Reciprocally, the work plan of the AUS-ACCESS4EU project put into practice the objective of the FP7 Capacities Work Programme "Supporting the EU access to third countries programmes (FP-INCO-2009-5) to help to develop the reciprocity aspects of the S&T agreement by identifying programmes open to EU researchers and promote their participation". The overall objective of the AUS-ACCESS4EU project was to increase S&T cooperation between the EU and Australia by identifying access opportunities for European researchers in Australian research capabilities and programmes, and by widely disseminating this information to the European research community.

The Access4EU-Project identified 19 programmes for STI cooperation from a wide range of different programme owners (e.g. Linkage and discover projects, future fellowships, flagship clusters, Endeavour Postgraduate Awards, Go8 European Fellowships). Furthermore, it:

  • Increased awareness and understanding in Australia about EU interest in Australian S&T;

  • Increased awareness of S&T cooperation with Australia among EU researchers;

  • Stimulated higher participation of EU researchers in Australian research and innovation programmes; and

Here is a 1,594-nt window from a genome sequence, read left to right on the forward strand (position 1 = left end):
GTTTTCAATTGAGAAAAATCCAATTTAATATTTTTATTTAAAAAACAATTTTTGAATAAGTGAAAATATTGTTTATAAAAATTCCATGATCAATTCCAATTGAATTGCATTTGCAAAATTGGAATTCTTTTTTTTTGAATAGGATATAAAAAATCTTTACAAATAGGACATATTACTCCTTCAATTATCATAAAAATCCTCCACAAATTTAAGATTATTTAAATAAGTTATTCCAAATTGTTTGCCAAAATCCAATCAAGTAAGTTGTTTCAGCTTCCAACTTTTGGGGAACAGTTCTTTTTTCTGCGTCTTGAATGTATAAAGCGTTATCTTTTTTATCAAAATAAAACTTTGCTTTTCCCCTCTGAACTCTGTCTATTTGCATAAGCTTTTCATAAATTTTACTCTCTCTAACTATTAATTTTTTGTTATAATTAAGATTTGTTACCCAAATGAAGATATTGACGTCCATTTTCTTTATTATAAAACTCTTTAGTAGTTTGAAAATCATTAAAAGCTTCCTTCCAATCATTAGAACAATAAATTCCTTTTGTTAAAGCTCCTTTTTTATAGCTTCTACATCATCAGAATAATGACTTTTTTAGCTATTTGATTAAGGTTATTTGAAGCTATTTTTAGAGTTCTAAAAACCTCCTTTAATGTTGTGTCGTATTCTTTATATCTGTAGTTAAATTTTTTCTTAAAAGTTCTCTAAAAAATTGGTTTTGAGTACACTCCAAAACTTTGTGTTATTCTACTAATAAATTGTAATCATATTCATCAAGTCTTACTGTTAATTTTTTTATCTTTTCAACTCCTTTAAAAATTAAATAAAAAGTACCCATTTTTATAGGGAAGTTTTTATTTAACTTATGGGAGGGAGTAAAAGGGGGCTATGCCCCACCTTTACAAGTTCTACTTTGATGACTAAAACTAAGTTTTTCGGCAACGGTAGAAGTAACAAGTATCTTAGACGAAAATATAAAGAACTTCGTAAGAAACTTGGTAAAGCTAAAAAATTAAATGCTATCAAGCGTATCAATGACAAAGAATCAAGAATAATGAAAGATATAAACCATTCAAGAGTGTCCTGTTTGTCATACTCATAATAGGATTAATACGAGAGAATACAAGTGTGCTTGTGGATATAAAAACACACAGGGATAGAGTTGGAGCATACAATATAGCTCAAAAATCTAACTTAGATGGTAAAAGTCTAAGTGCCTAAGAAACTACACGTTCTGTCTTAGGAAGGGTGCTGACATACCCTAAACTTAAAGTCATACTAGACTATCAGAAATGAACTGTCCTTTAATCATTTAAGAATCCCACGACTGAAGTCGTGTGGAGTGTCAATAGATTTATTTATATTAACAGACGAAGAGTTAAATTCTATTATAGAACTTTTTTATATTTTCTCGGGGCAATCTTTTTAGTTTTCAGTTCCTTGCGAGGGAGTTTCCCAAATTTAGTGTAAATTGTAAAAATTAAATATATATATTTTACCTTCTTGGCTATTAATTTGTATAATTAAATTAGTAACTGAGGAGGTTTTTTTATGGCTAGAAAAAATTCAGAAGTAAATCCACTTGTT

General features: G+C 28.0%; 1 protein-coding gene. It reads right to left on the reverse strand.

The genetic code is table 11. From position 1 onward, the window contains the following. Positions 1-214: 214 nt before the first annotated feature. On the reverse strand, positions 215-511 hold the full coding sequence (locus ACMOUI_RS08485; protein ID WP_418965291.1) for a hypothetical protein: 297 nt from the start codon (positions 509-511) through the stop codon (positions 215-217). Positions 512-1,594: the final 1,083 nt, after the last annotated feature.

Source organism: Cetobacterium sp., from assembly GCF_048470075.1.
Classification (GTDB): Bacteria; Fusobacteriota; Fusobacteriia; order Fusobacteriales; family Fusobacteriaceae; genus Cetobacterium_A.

• Gave feedback to the European Commission and Joint Science and Technology Cooperation Committee (JSTCC) for improving and reinforcing S&T cooperation. (The project and its first results were presented by the Australian partners at the JSTCC meeting held in Sydney in June 2010).

  • Encouraged good cooperation between the AUS-ACCESS4EU and the other ACCESS4EU projects with regard to the joint dissemination strategy and cooperation on jointly organised events.

The new EU-Australia bilateral dialogue platform for Research and Innovation connecting Australian-European Science and innovation Excellence (the CAESIE project which runs from September 2012 to August 2015) will contribute to the development of a more strategic and result-oriented partnership by driving research collaboration addressing key societal challenges of common interest. It will take into account the experiences and results of previous and on-going projects and promote complementarities with activities carried out under other EU programmes (e.g. the EU's Strategic Energy Technology Plan). CAESIE will also contribute to extending cooperation beyond research to include SMEs and clusters to cover innovation issues of common interest and the adoption and uptake of research outcomes.

Square Kilometre Array Telescope, an example of cooperation

Australia is playing a significant part in the development of the Square Kilometre Array (SKA), the international radio telescope for the 21st Century, identified in the European Strategy Forum on Research Infrastructures (ESFRI) Roadmap. The SKA is a next-generation radio telescope that will be up to 50 times more sensitive than the best of the present-day instruments. It will give astronomers remarkable insights into the formation of the early Universe, including the emergence of the first stars, galaxies and other structures. This will shed light on the birth, and eventual death, of the cosmos. (Read more-see Annex).